Guidebook

Adviser

Every student at Reed is assigned a faculty member as an academic adviser. The role of the adviser is to help students plan their academic schedules, provide guidance on how to fulfill their requirements for graduation, discuss academic interests and choices, offer advice about graduate school and life after Reed, assist students who are experiencing academic difficulty, and to work with advisees who request exceptions to academic policies (through petitioning) or who are considering leaves or withdrawal from the college.

Students should meet with their advisers prior to registering for classes and at the beginning of each semester. It is also helpful to meet with advisers at the end of the midterm period and at the end of the semester in order to review progress and to plan for upcoming semesters. The information on instructor comment forms should be discussed with the adviser. Any student who receives an unsatisfactory grade (C- or below) at any grading period should meet with the adviser to discuss strategies and resources for improvement and for help in monitoring academic success. Students on academic probation must meet with their academic advisers to develop a progress plan and should plan ongoing meetings with their advisers throughout the semester.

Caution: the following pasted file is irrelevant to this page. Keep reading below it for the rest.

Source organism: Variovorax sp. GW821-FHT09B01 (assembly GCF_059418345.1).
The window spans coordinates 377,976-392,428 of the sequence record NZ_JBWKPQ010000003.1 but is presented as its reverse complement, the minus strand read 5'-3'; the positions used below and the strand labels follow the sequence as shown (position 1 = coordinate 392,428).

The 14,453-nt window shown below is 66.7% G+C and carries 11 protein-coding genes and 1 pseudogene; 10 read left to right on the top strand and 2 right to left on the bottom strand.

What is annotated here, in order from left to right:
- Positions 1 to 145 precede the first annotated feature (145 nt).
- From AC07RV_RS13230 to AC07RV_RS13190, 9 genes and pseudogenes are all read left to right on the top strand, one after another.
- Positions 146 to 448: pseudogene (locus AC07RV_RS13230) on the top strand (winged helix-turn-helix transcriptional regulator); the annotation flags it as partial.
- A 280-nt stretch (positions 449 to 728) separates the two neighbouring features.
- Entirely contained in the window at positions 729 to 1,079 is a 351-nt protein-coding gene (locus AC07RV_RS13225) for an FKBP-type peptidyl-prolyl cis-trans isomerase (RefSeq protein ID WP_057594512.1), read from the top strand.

Each new student is assigned an adviser based in part on the interest areas indicated on the survey sent to new students in the summer prior to enrollment. Students are encouraged to work with the same adviser for the first year but may complete an adviser change form (available in the registrar’s office) at any time. If a student is considering changing advisers, he or she should consult with and get a signature from the new adviser. It is not necessary to obtain the signature of the previous adviser, although it can be helpful to discuss the change with that person. If a student does not know whom to select as a new adviser, he or she may consult with the associate registrar or with a dean in student services. Upperclass students must have an adviser in their major field.

(last modified: November 22, 2011)